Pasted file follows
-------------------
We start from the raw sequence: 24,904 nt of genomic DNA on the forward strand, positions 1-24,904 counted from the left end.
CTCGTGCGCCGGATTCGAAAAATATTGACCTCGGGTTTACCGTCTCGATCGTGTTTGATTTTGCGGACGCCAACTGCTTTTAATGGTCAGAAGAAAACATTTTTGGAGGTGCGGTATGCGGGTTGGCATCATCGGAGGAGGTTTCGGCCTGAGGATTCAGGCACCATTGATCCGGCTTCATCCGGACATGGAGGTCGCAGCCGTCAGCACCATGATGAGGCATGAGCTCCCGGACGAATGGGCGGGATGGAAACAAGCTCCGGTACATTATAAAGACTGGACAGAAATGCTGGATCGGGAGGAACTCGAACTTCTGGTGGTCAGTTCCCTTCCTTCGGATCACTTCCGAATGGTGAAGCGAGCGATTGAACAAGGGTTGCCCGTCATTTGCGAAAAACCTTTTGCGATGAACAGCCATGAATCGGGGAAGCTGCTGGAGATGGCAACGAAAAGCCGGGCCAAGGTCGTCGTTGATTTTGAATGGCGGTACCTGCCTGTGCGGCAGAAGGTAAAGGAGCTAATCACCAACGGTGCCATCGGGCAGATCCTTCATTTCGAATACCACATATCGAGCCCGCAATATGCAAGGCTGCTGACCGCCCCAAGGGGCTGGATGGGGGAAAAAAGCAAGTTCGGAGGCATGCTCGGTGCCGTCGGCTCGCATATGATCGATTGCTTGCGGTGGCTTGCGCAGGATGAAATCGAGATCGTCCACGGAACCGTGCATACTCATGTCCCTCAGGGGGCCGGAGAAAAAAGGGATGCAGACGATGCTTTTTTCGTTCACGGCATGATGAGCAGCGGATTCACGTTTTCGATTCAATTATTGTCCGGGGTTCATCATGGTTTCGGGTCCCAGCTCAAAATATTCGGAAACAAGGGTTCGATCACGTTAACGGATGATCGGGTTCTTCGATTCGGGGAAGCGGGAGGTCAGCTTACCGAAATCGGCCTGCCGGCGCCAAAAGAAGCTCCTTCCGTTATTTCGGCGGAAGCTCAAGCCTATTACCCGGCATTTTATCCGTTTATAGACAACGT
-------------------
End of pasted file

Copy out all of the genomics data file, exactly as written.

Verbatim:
We start from the raw sequence: 24,904 nt of genomic DNA on the forward strand, positions 1-24,904 counted from the left end.
CTCGTGCGCCGGATTCGAAAAATATTGACCTCGGGTTTACCGTCTCGATCGTGTTTGATTTTGCGGACGCCAACTGCTTTTAATGGTCAGAAGAAAACATTTTTGGAGGTGCGGTATGCGGGTTGGCATCATCGGAGGAGGTTTCGGCCTGAGGATTCAGGCACCATTGATCCGGCTTCATCCGGACATGGAGGTCGCAGCCGTCAGCACCATGATGAGGCATGAGCTCCCGGACGAATGGGCGGGATGGAAACAAGCTCCGGTACATTATAAAGACTGGACAGAAATGCTGGATCGGGAGGAACTCGAACTTCTGGTGGTCAGTTCCCTTCCTTCGGATCACTTCCGAATGGTGAAGCGAGCGATTGAACAAGGGTTGCCCGTCATTTGCGAAAAACCTTTTGCGATGAACAGCCATGAATCGGGGAAGCTGCTGGAGATGGCAACGAAAAGCCGGGCCAAGGTCGTCGTTGATTTTGAATGGCGGTACCTGCCTGTGCGGCAGAAGGTAAAGGAGCTAATCACCAACGGTGCCATCGGGCAGATCCTTCATTTCGAATACCACATATCGAGCCCGCAATATGCAAGGCTGCTGACCGCCCCAAGGGGCTGGATGGGGGAAAAAAGCAAGTTCGGAGGCATGCTCGGTGCCGTCGGCTCGCATATGATCGATTGCTTGCGGTGGCTTGCGCAGGATGAAATCGAGATCGTCCACGGAACCGTGCATACTCATGTCCCTCAGGGGGCCGGAGAAAAAAGGGATGCAGACGATGCTTTTTTCGTTCACGGCATGATGAGCAGCGGATTCACGTTTTCGATTCAATTATTGTCCGGGGTTCATCATGGTTTCGGGTCCCAGCTCAAAATATTCGGAAACAAGGGTTCGATCACGTTAACGGATGATCGGGTTCTTCGATTCGGGGAAGCGGGAGGTCAGCTTACCGAAATCGGCCTGCCGGCGCCAAAAGAAGCTCCTTCCGTTATTTCGGCGGAAGCTCAAGCCTATTACCCGGCATTTTATCCGTTTATAGACAACGT